About 180 brownfield sites have been identified as having potential to provide space for many of the homes Brighton & Hove needs in future.
They are contained in the city council’s new Brownfield Land Register (BLR). If all were developed they could provide over 8000 homes.
Most of the locations have long been public knowledge and the council is not claiming to reveal any previously-unknown building plots. The register is a new government requirement, aimed at helping councils bring forward new housing.
Some sites are already being developed, others have planning applications approved or pending and some are identified as suitable for housing but have no proposals currently linked to them. The BLR makes clear there are difficult problems to overcome with many sites, ranging from contamination to complex mixed ownership. None could be developed without the owner’s involvement.
Examples on the BLR include the former gas works site near Brighton Marina, which would be suitable for around 85 homes, plus jobs and retail uses. The old Saunders glassworks site in Sussex Place, central Brighton, has space for 49 homes but is currently being used as a coach park.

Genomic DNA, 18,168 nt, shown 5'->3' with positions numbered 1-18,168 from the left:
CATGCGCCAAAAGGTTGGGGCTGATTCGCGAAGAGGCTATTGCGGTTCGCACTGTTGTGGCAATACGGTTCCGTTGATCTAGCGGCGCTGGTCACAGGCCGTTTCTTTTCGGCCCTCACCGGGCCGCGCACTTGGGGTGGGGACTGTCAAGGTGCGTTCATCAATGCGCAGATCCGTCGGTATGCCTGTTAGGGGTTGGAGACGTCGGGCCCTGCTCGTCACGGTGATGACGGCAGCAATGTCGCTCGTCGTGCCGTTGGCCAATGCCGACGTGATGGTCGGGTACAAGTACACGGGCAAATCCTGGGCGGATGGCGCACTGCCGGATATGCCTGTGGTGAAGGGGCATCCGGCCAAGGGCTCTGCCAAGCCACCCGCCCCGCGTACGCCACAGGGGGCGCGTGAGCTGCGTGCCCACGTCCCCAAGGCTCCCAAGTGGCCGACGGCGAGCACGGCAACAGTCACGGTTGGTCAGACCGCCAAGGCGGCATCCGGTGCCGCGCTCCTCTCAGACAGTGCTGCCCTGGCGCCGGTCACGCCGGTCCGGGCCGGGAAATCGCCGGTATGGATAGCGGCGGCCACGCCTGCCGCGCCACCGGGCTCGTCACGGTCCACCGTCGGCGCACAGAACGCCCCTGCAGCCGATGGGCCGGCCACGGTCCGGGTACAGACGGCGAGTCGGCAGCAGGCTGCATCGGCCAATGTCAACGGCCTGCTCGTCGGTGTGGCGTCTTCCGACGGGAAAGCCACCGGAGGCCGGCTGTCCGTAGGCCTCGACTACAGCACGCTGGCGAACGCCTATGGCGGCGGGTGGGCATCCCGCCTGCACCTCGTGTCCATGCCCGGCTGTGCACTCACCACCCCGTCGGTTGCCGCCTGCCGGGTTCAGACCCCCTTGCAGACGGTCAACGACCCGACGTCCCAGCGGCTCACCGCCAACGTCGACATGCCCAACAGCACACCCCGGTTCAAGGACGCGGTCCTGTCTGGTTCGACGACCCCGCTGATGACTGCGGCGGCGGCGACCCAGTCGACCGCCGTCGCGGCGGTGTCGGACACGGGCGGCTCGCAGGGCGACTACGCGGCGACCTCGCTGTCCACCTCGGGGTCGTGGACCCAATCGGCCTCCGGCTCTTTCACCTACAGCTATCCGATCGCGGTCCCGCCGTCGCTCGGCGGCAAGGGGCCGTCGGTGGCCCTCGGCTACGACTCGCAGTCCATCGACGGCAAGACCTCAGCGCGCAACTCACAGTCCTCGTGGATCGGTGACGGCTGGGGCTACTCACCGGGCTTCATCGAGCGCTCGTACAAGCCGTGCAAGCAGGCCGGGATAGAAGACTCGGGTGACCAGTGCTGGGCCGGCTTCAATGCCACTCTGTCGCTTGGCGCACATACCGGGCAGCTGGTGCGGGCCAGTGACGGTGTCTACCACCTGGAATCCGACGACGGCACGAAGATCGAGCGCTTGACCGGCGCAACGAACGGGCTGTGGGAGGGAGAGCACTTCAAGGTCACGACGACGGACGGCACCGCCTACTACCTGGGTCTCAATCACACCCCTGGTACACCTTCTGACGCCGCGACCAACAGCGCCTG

Councillors are being asked to approve the new BLR list at the tourism, development and culture committee on 11 January. The list will be updated annually.
Eighty seven per cent of the city’s future housing is expected to be on brownfield sites, says the council.
Committee chair Cllr Alan Robins said: “We do look first at brownfield sites. Homes are being built on brownfield sites right now. But clearly there are many more. This is about looking for potential rather than a promise to develop every site. That’s not entirely within our control as nearly all sites are privately owned and some have businesses on them which we cannot lose. We’re willing to work with owners and developers, big and small, to unlock these sites where possible.”
Under the government-approved City Plan, a blueprint for Brighton & Hove’s development, the city is required to provide a minimum of 13,200 homes by 2030.
Brownfield land is defined in the National Planning Policy Framework as land which is or was occupied by a permanent structure and any associated fixed surface infrastructure. Exceptions include land in built-up areas such as private residential gardens, parks, recreation grounds and allotments.
The committee report on the BLR can be seen among its agenda papers elsewhere on this website.